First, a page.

Flat Foot/Feet: Signs and Symptoms

Flat Foot (pes planus) may present a single or groups of symptoms.

Foot Pain
People with flat foot experiences pain in the inner side of the ankle along with some swelling, the entire foot, the foot’s arch, the calf, knee, hips, the back and in the lower leg area in general.

Individuals with flat feet may also experience stiffness in either or in both feet.

Pain and Swelling
Lower Leg Pain is more prominent for flat-footed people. The ankle is the most common site of swelling in persons with flat feet.

When wearing a shoe, a person with flat feet will have an uneven shoe wear and a collapse of the shoe towards inside the flat foot. The shoes may look like unevenly worn.

Foot Arch Abnormalities
Lowered foot arch and flat foot arch are the most common manifestations of a person with a flat foot. One or both feet may be planted flat on the ground, either no arch or showing just a slight arch.

Calluses are thickened areas of the skin that has been repeatedly exposed by trauma or friction.

The flat part of the foot might look reddish due to the repeated pressure that it takes from the ground or the soles of the shoes.

Altered Functioning of the Foot and Postural Problem

The client with a flat foot might find it hard to walk normally due to the alterations of the surface area at the foot’s base. The person might present a clumsy gait.

Flat Foot Description
Normally, people have a gap under the arch of the foot when they stand straight. This arch, which is found in the inner foot, is slightly elevated from the ground. But a person with no arch in their foot base is known to have a flat foot. Flatfoot or pes planus, is a common disorder in which the longitudinal arch of the foot is diminished, or totally absent in some cases.

The feet of these people have been observed to roll over to the inner side when they are standing or walking, and the result- feet that are pointing in an outward direction. A considerable number of people with fallen arches (flat feet) have a painless experience and even present no problems at all. Unfortunately for some, they experience intense pain especially when connecting muscles and ligaments have been strained. Pain may also arise when the leg joints are greatly affected. If ankles turn inward because of the condition, the prone areas are the feet, ankles and the knees.

Genetic Factors
Some people present a flat foot since when they were a child. An inborn development defect has resulted to most flat-footed children, but even when a person ages, he or she could still have a flatfoot, especially postpartum mothers. In general, flatfoot runs in the family.  ’s blood.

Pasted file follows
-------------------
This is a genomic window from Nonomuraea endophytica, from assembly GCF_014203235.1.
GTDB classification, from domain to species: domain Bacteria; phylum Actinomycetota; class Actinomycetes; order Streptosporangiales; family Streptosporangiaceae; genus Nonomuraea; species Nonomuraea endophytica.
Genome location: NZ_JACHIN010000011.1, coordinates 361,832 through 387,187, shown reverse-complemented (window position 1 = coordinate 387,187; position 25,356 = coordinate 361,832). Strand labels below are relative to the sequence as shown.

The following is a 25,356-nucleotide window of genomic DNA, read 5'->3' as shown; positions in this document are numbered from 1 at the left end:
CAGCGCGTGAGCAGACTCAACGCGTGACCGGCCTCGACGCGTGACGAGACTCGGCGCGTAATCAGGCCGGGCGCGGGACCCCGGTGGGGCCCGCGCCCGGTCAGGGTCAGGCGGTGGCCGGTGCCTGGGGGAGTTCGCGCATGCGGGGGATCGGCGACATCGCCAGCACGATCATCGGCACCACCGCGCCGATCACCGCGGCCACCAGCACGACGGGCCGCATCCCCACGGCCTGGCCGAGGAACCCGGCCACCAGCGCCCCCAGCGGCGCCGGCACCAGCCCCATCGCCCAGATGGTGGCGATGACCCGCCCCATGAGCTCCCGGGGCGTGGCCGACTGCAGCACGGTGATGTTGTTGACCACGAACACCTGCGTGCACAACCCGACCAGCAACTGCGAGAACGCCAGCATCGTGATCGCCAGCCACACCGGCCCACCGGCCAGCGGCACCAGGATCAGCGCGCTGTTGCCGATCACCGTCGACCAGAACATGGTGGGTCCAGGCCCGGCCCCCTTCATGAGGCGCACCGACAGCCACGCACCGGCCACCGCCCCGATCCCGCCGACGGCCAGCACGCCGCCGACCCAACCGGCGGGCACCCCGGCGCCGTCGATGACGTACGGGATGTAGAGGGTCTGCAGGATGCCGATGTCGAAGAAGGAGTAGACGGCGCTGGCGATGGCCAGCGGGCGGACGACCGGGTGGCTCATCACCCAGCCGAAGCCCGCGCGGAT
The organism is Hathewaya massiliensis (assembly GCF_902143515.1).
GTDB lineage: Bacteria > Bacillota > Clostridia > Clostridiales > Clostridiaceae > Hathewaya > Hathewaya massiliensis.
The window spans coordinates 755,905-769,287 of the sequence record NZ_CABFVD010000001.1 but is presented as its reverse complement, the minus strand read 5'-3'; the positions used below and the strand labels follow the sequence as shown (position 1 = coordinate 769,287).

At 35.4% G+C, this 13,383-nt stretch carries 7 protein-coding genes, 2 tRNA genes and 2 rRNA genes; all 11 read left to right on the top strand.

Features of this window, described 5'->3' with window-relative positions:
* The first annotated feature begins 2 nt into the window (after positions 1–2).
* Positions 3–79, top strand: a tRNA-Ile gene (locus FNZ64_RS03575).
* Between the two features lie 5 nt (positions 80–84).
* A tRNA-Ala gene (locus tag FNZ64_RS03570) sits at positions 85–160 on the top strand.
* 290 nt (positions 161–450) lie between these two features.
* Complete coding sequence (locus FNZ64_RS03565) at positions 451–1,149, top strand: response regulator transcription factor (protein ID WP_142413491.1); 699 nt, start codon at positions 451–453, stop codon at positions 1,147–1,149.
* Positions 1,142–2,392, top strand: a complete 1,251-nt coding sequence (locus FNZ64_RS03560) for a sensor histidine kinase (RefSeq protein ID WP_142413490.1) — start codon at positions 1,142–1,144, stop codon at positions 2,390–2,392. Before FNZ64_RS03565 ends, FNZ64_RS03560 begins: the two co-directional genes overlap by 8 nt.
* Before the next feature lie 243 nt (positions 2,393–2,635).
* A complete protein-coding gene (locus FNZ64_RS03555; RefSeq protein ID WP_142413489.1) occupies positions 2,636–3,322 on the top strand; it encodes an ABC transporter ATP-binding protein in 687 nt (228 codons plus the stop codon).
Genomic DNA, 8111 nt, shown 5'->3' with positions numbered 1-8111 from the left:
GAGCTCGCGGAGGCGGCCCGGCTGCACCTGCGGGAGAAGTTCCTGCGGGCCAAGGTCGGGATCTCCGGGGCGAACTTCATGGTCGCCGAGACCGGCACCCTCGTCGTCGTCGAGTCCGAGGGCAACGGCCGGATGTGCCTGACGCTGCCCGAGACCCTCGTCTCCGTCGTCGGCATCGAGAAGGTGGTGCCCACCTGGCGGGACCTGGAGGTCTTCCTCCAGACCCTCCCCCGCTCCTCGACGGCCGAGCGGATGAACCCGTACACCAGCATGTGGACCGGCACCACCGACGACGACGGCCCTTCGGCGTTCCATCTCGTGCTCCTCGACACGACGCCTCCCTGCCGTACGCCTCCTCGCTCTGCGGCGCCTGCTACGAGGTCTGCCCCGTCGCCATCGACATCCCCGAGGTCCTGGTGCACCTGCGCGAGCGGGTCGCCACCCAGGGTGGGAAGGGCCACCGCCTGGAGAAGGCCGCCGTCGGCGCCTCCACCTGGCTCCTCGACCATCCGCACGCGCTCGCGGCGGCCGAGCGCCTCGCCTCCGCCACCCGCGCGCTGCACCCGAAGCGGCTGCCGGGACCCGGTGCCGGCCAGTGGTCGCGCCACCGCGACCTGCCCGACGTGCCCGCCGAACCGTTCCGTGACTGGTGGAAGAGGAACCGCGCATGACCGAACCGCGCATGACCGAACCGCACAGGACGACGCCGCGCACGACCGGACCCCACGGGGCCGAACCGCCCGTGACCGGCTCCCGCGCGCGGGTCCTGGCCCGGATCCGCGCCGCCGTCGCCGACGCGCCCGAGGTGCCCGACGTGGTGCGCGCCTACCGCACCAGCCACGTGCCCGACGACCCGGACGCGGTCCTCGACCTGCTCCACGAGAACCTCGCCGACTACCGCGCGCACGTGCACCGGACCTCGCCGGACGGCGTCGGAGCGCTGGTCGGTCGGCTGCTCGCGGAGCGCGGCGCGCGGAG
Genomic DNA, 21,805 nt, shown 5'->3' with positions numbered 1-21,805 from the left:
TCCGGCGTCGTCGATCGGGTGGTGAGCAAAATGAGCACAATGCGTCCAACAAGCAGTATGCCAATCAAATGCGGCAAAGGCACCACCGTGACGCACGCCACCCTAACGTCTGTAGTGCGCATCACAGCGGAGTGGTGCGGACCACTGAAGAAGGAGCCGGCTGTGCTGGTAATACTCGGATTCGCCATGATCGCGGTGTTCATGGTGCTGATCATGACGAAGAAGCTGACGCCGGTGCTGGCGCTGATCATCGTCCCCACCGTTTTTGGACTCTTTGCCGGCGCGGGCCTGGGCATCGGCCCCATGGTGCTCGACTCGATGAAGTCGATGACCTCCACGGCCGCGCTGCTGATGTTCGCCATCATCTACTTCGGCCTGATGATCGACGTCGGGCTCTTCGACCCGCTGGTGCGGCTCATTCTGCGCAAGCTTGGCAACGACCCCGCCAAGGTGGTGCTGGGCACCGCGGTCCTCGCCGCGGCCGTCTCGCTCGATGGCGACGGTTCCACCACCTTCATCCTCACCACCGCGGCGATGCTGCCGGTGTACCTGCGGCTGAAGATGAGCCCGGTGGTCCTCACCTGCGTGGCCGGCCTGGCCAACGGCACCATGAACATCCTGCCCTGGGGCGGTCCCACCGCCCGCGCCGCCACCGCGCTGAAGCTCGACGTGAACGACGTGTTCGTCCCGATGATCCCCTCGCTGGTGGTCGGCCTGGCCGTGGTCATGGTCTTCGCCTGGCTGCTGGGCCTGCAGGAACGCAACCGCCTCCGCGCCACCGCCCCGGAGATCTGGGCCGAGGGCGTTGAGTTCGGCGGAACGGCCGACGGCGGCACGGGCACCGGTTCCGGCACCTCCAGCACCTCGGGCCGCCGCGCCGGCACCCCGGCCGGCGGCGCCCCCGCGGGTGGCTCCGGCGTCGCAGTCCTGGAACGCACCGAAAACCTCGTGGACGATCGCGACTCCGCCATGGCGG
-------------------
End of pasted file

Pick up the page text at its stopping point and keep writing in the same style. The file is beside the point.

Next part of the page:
Weak Arches
The arch of the foot may be there when no weight is placed on it, such as when a person sits. But when they stand up with the feet on the ground, it flattens as pressure is applied onto it.

Injuries and Disorders
Injuries such as ruptured tendons might predispose a person to have a flatfoot. Nervous system Disorders such as spina bifida and muscular dystrophy, Diabetes and Pregnancy places an individual at a higher risk.

As a person ages, his or her risk for flatfoot also increases due to overuse of the feet throughout the person’s lifespan, thus the wear and tear.


For people who are asymptomatic yet have flatfeet, they do not usually care seeing the doctor or a foot specialist called podiatrists. Have an appointment with them is necessary, especially when they ask you questions for assessment:

  1. If the fallen arches have just developed days ago
  2. If pain is experienced in specific areas like the feet, ankles and the entire lower limbs
  3. The observed symptoms does not improve, even if the person wears supportive, well-fitting shoes
  4. Either the left, right or both feet are getting flatter each passing day
  5. If there is stiffness felt in the feet
  6. The feet feels unwieldy and seems like to carry loads of weight

Licensed health care professionals instruct their patients to stand straight, do some walking or just by looking and examining the client’s feet. Aside from those exams, the physician will also scan for the client’s past medical history, such as previous illnesses, history of accidents or trauma and pregnancies. The feet will be observed from the rear to the frontal views for any changes in shape and the presence or absence of arches. The patient may be asked to stand tippy-toes while the podiatrist or physician takes a look at the shape and any altered functions on both feet.

Depending on a case-to-case scenario, the doctor might ask for diagnostic results such as an X-ray, CT scan and MRI Orders. The CT scan gives a 2-D image while MRI uses electromagnetic waves. Both are utilized to examine abnormalities found in the bone.